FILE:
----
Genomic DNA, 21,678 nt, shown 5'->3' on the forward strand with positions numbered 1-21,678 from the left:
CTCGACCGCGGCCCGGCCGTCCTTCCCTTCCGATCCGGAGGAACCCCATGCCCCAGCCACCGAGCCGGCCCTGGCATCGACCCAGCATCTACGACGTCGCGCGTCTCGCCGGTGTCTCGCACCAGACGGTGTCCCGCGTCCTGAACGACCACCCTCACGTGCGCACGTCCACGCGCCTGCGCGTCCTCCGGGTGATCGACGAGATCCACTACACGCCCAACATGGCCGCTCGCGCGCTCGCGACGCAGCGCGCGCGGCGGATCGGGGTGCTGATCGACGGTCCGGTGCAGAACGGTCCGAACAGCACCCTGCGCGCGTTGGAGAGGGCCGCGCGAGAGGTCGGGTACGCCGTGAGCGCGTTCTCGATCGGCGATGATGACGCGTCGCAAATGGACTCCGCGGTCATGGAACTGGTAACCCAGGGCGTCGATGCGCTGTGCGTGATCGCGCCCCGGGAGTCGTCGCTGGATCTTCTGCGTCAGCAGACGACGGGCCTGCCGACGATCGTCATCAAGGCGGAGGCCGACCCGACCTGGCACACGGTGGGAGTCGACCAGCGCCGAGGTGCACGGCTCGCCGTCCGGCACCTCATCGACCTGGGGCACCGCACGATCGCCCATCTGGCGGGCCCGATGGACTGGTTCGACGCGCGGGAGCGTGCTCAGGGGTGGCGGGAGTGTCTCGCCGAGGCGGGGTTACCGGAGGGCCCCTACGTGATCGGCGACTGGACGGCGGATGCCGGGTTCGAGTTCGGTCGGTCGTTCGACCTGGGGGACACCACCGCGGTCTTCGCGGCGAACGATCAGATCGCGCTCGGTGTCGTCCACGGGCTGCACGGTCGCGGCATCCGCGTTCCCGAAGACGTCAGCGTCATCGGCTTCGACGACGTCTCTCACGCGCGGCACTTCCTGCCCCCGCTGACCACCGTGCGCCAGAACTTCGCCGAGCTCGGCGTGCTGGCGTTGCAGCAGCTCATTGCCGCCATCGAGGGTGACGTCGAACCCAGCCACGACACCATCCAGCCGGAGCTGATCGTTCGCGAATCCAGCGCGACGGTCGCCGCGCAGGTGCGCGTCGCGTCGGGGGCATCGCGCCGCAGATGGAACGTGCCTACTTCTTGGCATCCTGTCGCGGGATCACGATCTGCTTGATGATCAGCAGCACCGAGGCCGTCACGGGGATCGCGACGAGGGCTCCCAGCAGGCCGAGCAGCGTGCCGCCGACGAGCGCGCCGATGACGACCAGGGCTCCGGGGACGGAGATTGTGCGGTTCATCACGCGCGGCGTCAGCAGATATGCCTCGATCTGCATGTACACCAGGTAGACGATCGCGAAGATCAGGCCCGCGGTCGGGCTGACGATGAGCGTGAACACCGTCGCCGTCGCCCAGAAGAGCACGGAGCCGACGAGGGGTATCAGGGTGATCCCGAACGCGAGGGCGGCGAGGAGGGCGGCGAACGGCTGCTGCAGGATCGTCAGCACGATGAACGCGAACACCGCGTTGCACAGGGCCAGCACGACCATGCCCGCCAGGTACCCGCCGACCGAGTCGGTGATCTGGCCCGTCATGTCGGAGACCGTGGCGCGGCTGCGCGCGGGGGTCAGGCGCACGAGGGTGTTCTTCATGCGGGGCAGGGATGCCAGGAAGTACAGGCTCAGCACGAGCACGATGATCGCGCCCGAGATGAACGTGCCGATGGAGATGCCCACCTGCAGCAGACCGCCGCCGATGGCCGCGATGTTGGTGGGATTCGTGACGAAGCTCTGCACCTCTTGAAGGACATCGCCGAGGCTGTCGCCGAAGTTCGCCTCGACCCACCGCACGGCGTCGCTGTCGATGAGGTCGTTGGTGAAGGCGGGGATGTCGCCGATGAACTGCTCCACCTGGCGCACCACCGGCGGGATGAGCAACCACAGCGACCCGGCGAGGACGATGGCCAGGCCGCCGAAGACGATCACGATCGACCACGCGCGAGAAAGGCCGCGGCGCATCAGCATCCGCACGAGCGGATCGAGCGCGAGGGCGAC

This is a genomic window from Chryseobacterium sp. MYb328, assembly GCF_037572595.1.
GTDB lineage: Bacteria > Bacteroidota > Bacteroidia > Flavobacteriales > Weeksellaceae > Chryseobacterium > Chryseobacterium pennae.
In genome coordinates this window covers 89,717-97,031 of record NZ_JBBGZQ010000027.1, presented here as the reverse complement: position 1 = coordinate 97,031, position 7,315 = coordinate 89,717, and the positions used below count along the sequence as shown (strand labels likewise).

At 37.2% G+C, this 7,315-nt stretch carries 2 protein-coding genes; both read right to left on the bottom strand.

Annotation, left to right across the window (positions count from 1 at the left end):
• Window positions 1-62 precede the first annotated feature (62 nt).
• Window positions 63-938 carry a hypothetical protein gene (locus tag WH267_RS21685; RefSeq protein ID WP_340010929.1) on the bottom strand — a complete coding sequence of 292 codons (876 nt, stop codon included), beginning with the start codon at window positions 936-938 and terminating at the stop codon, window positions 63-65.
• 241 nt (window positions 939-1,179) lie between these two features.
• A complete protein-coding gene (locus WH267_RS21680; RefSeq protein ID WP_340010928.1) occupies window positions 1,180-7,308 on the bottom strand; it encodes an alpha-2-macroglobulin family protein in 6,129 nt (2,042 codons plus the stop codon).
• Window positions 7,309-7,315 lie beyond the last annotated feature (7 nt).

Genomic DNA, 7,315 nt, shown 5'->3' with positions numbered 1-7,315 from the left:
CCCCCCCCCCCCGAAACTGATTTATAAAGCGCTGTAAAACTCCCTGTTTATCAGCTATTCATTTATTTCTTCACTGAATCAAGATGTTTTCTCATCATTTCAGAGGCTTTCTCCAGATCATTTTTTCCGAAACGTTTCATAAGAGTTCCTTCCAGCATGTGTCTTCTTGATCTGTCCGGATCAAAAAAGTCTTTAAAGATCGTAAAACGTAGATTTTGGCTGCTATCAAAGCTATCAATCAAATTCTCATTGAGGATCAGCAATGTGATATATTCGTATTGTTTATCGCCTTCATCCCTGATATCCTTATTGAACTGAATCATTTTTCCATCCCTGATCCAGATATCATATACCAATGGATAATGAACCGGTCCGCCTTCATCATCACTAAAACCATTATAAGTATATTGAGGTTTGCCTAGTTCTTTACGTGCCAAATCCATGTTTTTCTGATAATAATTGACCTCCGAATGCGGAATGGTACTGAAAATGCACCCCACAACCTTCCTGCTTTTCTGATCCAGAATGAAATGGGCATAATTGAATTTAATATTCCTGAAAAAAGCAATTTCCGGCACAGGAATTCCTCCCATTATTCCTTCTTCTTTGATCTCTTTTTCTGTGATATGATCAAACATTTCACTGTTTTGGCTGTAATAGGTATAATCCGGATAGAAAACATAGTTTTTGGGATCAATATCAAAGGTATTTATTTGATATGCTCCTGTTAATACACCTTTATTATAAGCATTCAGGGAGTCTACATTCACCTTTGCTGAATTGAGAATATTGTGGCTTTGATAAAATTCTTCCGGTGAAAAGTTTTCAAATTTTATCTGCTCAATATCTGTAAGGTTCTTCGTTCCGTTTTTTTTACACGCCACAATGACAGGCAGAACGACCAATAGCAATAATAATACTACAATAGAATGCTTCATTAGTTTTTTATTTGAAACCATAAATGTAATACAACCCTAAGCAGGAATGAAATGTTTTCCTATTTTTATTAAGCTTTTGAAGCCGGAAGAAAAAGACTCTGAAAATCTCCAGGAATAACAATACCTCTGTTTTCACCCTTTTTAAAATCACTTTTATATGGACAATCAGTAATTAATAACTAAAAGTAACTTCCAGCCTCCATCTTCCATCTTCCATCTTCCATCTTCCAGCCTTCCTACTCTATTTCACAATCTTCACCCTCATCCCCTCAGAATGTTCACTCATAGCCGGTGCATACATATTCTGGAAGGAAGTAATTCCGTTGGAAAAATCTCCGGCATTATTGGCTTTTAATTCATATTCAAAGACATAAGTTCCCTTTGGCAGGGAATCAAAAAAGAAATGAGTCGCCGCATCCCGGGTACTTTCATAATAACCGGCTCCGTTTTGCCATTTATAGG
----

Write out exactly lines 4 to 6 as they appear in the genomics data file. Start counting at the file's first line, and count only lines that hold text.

GTDB lineage: Bacteria > Bacteroidota > Bacteroidia > Flavobacteriales > Weeksellaceae > Chryseobacterium > Chryseobacterium pennae.
In genome coordinates this window covers 89,717-97,031 of record NZ_JBBGZQ010000027.1, presented here as the reverse complement: position 1 = coordinate 97,031, position 7,315 = coordinate 89,717, and the positions used below count along the sequence as shown (strand labels likewise).

At 37.2% G+C, this 7,315-nt stretch carries 2 protein-coding genes; both read right to left on the bottom strand.